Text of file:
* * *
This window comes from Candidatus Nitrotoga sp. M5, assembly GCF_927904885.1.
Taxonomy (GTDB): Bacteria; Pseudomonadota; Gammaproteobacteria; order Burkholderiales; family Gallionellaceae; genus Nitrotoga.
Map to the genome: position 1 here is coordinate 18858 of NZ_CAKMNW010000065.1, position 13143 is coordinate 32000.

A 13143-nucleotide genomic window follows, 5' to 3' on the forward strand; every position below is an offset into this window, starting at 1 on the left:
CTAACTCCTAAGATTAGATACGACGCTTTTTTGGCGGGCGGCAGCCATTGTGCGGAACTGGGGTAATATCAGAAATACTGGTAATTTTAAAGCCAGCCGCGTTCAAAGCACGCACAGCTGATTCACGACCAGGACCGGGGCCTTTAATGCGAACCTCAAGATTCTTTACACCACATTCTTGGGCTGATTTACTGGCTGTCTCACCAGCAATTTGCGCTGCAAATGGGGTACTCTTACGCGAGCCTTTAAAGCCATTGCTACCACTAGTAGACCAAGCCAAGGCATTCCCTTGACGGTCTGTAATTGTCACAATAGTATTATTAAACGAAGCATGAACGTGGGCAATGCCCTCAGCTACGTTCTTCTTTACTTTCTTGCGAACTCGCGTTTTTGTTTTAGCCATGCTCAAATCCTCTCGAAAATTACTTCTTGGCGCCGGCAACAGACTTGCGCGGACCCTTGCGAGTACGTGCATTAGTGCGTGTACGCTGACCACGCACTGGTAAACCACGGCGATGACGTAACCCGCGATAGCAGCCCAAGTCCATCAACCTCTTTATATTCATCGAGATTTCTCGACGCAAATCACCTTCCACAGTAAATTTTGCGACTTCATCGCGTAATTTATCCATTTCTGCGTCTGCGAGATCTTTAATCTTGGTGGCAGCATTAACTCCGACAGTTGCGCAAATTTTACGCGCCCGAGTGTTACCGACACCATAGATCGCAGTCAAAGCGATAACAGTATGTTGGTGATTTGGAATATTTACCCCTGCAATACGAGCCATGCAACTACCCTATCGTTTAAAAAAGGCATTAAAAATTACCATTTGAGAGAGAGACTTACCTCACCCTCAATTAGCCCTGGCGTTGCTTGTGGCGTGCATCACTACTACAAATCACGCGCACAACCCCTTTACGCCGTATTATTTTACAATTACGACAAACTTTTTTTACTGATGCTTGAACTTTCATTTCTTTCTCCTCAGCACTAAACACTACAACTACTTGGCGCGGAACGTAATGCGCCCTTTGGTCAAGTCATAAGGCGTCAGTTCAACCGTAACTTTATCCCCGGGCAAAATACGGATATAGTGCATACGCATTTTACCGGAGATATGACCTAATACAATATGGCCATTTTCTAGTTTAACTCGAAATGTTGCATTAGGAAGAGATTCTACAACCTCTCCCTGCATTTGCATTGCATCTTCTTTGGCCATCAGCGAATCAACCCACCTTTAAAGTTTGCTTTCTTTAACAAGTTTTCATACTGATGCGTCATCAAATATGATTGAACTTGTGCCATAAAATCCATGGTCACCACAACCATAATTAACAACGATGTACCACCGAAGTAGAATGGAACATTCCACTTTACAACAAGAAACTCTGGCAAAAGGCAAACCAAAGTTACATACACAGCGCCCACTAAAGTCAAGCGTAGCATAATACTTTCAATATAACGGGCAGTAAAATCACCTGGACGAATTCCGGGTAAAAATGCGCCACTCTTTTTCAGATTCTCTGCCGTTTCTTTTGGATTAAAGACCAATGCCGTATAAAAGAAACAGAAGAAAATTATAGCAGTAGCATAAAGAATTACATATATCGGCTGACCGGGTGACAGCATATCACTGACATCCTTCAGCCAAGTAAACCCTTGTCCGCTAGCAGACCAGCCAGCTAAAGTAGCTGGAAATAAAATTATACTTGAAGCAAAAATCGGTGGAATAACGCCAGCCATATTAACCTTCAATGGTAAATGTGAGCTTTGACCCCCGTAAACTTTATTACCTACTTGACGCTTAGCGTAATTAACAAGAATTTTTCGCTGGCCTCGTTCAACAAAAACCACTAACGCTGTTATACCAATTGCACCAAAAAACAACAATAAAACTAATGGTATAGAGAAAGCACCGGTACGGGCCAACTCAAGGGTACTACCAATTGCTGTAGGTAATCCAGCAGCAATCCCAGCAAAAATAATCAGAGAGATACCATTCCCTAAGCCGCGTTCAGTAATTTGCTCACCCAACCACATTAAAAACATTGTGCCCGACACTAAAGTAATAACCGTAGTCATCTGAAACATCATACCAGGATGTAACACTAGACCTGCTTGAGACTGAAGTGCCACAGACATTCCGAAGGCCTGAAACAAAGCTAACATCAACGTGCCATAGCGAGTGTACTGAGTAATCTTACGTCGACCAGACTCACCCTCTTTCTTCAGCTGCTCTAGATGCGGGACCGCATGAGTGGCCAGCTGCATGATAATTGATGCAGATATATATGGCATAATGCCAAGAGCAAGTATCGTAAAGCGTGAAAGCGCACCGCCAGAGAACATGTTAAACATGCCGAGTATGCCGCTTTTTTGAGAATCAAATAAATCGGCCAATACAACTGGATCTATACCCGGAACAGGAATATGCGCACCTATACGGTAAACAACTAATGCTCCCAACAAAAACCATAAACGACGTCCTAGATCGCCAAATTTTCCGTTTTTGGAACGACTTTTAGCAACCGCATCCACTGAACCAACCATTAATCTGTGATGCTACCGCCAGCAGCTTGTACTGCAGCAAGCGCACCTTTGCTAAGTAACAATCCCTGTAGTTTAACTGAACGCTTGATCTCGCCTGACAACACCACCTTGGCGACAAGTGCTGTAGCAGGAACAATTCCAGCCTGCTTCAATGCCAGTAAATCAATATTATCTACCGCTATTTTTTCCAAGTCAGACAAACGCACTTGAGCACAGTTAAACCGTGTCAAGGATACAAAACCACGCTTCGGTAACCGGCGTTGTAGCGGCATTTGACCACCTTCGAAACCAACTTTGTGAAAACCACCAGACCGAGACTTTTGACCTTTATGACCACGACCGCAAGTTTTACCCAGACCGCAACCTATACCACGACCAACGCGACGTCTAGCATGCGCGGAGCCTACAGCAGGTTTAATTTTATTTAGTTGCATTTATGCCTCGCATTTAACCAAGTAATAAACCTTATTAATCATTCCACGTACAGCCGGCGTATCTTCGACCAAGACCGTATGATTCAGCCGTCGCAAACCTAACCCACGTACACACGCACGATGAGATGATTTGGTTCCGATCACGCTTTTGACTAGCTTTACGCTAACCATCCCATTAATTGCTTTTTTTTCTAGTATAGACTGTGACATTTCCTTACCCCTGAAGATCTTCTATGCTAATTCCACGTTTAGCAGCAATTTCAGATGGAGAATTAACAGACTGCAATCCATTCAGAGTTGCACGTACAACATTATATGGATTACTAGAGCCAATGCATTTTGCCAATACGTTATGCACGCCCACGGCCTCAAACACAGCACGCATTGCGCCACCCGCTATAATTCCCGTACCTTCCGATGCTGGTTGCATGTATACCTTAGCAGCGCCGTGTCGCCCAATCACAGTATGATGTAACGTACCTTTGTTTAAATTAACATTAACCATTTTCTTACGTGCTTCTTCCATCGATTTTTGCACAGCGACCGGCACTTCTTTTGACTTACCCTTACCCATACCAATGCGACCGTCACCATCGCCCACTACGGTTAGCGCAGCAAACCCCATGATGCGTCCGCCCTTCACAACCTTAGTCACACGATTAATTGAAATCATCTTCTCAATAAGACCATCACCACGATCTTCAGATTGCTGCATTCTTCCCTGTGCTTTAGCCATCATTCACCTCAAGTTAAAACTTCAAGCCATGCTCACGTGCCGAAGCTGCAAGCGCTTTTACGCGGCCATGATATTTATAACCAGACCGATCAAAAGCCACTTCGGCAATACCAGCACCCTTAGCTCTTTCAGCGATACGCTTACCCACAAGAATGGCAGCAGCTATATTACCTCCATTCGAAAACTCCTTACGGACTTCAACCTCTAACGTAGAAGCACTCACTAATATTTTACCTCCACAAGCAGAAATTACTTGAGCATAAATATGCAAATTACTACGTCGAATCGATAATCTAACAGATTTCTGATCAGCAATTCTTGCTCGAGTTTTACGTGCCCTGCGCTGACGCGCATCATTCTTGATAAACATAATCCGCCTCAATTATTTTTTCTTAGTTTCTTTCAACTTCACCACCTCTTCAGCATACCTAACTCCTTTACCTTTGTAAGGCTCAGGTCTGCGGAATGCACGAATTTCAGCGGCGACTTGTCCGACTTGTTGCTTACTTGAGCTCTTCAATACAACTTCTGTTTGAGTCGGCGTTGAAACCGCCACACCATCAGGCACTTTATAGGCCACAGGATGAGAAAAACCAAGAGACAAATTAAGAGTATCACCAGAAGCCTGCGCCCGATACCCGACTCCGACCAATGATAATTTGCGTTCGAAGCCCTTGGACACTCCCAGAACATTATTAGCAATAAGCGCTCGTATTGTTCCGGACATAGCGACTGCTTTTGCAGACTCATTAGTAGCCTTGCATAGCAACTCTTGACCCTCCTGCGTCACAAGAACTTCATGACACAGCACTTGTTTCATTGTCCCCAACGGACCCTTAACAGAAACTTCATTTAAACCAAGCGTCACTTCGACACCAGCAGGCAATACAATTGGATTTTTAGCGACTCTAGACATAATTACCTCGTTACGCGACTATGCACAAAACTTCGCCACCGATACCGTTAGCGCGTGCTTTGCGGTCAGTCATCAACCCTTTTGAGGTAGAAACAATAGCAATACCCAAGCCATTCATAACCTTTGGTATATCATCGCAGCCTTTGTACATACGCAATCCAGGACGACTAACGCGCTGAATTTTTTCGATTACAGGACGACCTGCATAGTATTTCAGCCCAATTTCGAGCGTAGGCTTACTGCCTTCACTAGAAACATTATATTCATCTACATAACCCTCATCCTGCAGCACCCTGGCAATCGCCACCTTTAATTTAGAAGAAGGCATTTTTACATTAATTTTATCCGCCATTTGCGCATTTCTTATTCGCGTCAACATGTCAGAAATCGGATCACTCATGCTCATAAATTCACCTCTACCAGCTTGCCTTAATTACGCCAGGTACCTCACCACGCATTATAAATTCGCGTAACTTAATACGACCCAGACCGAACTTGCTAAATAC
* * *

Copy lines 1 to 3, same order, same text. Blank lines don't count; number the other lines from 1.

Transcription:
This window comes from Candidatus Nitrotoga sp. M5, assembly GCF_927904885.1.
Taxonomy (GTDB): Bacteria; Pseudomonadota; Gammaproteobacteria; order Burkholderiales; family Gallionellaceae; genus Nitrotoga.
Map to the genome: position 1 here is coordinate 18858 of NZ_CAKMNW010000065.1, position 13143 is coordinate 32000.